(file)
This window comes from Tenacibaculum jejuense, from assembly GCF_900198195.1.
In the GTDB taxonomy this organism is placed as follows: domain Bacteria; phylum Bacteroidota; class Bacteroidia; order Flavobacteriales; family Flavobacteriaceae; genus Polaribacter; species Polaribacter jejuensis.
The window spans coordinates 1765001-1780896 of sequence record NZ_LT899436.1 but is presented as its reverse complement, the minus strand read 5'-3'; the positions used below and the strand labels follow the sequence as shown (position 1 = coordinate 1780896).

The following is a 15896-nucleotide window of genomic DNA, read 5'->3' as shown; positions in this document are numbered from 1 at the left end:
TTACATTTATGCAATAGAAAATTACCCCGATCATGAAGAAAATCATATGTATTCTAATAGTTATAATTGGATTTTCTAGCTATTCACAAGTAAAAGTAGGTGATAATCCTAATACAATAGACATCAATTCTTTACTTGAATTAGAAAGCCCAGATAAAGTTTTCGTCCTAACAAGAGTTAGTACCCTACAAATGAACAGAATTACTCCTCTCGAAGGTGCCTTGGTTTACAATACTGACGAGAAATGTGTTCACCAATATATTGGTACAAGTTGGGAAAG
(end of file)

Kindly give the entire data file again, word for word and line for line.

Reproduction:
This window comes from Tenacibaculum jejuense, from assembly GCF_900198195.1.
In the GTDB taxonomy this organism is placed as follows: domain Bacteria; phylum Bacteroidota; class Bacteroidia; order Flavobacteriales; family Flavobacteriaceae; genus Polaribacter; species Polaribacter jejuensis.
The window spans coordinates 1765001-1780896 of sequence record NZ_LT899436.1 but is presented as its reverse complement, the minus strand read 5'-3'; the positions used below and the strand labels follow the sequence as shown (position 1 = coordinate 1780896).

The following is a 15896-nucleotide window of genomic DNA, read 5'->3' as shown; positions in this document are numbered from 1 at the left end:
TTACATTTATGCAATAGAAAATTACCCCGATCATGAAGAAAATCATATGTATTCTAATAGTTATAATTGGATTTTCTAGCTATTCACAAGTAAAAGTAGGTGATAATCCTAATACAATAGACATCAATTCTTTACTTGAATTAGAAAGCCCAGATAAAGTTTTCGTCCTAACAAGAGTTAGTACCCTACAAATGAACAGAATTACTCCTCTCGAAGGTGCCTTGGTTTACAATACTGACGAGAAATGTGTTCACCAATATATTGGTACAAGTTGGGAAAG